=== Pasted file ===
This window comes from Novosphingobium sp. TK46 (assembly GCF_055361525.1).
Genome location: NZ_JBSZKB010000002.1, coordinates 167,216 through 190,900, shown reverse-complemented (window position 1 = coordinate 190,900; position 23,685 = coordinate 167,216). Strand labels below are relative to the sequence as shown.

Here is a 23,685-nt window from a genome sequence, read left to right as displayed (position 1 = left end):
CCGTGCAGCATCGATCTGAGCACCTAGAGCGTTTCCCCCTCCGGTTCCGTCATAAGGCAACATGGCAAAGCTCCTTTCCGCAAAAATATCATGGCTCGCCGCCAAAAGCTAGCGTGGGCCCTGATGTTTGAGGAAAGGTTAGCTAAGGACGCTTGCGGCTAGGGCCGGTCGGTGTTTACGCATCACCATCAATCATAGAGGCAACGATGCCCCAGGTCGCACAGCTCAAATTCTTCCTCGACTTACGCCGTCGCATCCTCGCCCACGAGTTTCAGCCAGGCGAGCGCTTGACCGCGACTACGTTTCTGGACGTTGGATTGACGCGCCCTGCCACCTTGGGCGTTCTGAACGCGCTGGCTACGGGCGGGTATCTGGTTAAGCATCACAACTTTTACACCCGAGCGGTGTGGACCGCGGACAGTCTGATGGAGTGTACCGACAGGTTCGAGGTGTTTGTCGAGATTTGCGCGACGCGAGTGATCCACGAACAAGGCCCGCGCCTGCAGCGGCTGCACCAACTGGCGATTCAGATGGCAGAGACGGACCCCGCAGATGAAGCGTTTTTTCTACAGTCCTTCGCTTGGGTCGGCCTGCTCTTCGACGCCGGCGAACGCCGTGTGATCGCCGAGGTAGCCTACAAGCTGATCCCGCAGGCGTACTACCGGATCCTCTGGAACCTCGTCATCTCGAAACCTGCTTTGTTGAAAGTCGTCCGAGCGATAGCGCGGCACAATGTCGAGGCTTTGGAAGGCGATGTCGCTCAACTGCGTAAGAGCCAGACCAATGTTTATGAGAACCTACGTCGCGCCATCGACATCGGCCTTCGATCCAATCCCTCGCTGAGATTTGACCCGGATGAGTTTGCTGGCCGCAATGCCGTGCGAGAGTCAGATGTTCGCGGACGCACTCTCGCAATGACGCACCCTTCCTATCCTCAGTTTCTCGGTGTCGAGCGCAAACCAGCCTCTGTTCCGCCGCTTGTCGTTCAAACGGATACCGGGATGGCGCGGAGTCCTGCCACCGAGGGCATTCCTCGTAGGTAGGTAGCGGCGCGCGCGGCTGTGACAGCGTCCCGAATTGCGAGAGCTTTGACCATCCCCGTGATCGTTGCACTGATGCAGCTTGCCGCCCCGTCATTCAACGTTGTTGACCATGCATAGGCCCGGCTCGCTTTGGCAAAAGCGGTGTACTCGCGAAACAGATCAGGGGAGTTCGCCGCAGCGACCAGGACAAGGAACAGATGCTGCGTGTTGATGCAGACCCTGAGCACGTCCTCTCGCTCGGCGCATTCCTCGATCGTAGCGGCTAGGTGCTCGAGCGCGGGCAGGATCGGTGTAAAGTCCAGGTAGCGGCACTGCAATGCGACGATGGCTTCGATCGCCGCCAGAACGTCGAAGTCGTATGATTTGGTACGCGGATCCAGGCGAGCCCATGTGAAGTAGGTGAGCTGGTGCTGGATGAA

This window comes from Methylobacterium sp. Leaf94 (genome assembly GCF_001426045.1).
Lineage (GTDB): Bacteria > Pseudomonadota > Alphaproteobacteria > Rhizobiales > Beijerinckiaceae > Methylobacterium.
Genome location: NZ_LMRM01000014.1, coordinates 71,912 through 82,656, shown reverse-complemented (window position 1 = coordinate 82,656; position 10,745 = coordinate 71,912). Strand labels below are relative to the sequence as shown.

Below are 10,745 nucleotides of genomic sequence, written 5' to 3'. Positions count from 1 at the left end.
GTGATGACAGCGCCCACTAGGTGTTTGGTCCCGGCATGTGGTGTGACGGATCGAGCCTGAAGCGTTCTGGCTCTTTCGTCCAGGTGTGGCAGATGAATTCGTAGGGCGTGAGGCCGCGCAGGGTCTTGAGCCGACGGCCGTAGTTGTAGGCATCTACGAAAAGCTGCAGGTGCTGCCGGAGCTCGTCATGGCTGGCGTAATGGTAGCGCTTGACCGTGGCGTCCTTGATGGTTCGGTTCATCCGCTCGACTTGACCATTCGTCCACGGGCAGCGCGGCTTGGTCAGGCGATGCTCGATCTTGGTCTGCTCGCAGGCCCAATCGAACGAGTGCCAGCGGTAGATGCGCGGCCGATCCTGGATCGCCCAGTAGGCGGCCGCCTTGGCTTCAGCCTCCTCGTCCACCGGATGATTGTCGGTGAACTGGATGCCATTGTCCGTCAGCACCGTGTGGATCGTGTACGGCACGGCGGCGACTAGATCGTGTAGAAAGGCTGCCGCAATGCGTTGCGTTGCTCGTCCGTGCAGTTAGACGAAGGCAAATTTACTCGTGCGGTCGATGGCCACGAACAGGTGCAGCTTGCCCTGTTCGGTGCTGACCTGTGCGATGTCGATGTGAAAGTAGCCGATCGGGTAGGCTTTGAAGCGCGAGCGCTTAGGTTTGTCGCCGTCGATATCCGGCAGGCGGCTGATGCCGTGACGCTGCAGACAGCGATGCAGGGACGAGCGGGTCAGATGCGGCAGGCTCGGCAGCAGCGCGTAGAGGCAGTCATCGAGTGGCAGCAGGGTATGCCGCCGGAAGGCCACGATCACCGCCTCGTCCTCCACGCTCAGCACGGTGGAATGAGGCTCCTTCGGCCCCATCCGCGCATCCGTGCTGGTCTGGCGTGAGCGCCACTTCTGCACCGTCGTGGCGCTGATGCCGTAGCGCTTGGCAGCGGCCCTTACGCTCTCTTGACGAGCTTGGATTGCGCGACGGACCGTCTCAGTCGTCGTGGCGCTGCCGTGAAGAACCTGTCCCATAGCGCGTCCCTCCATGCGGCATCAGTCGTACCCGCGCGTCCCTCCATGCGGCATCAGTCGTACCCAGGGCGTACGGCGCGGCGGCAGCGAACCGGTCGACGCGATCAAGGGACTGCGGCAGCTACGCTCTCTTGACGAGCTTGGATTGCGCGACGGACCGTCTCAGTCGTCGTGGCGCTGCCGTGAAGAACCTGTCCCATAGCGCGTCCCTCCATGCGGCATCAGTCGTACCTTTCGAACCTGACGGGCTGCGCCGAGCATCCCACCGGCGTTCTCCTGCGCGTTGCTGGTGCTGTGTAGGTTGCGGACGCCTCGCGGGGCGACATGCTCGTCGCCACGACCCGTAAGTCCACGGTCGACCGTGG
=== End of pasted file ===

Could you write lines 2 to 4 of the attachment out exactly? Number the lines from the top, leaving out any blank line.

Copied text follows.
Genome location: NZ_JBSZKB010000002.1, coordinates 167,216 through 190,900, shown reverse-complemented (window position 1 = coordinate 190,900; position 23,685 = coordinate 167,216). Strand labels below are relative to the sequence as shown.

Here is a 23,685-nt window from a genome sequence, read left to right as displayed (position 1 = left end):
CCGTGCAGCATCGATCTGAGCACCTAGAGCGTTTCCCCCTCCGGTTCCGTCATAAGGCAACATGGCAAAGCTCCTTTCCGCAAAAATATCATGGCTCGCCGCCAAAAGCTAGCGTGGGCCCTGATGTTTGAGGAAAGGTTAGCTAAGGACGCTTGCGGCTAGGGCCGGTCGGTGTTTACGCATCACCATCAATCATAGAGGCAACGATGCCCCAGGTCGCACAGCTCAAATTCTTCCTCGACTTACGCCGTCGCATCCTCGCCCACGAGTTTCAGCCAGGCGAGCGCTTGACCGCGACTACGTTTCTGGACGTTGGATTGACGCGCCCTGCCACCTTGGGCGTTCTGAACGCGCTGGCTACGGGCGGGTATCTGGTTAAGCATCACAACTTTTACACCCGAGCGGTGTGGACCGCGGACAGTCTGATGGAGTGTACCGACAGGTTCGAGGTGTTTGTCGAGATTTGCGCGACGCGAGTGATCCACGAACAAGGCCCGCGCCTGCAGCGGCTGCACCAACTGGCGATTCAGATGGCAGAGACGGACCCCGCAGATGAAGCGTTTTTTCTACAGTCCTTCGCTTGGGTCGGCCTGCTCTTCGACGCCGGCGAACGCCGTGTGATCGCCGAGGTAGCCTACAAGCTGATCCCGCAGGCGTACTACCGGATCCTCTGGAACCTCGTCATCTCGAAACCTGCTTTGTTGAAAGTCGTCCGAGCGATAGCGCGGCACAATGTCGAGGCTTTGGAAGGCGATGTCGCTCAACTGCGTAAGAGCCAGACCAATGTTTATGAGAACCTACGTCGCGCCATCGACATCGGCCTTCGATCCAATCCCTCGCTGAGATTTGACCCGGATGAGTTTGCTGGCCGCAATGCCGTGCGAGAGTCAGATGTTCGCGGACGCACTCTCGCAATGACGCACCCTTCCTATCCTCAGTTTCTCGGTGTCGAGCGCAAACCAGCCTCTGTTCCGCCGCTTGTCGTTCAAACGGATACCGGGATGGCGCGGAGTCCTGCCACCGAGGGCATTCCTCGTAGGTAGGTAGCGGCGCGCGCGGCTGTGACAGCGTCCCGAATTGCGAGAGCTTTGACCATCCCCGTGATCGTTGCACTGATGCAGCTTGCCGCCCCGTCATTCAACGTTGTTGACCATGCATAGGCCCGGCTCGCTTTGGCAAAAGCGGTGTACTCGCGAAACAGATCAGGGGAGTTCGCCGCAGCGACCAGGACAAGGAACAGATGCTGCGTGTTGATGCAGACCCTGAGCACGTCCTCTCGCTCGGCGCATTCCTCGATCGTAGCGGCTAGGTGCTCGAGCGCGGGCAGGATCGGTGTAAAGTCCAGGTAGCGGCACTGCAATGCGACGATGGCTTCGATCGCCGCCAGAACGTCGAAGTCGTATGATTTGGTACGCGGATCCAGGCGAGCCCATGTGAAGTAGGTGAGCTGGTGCTGGATGAA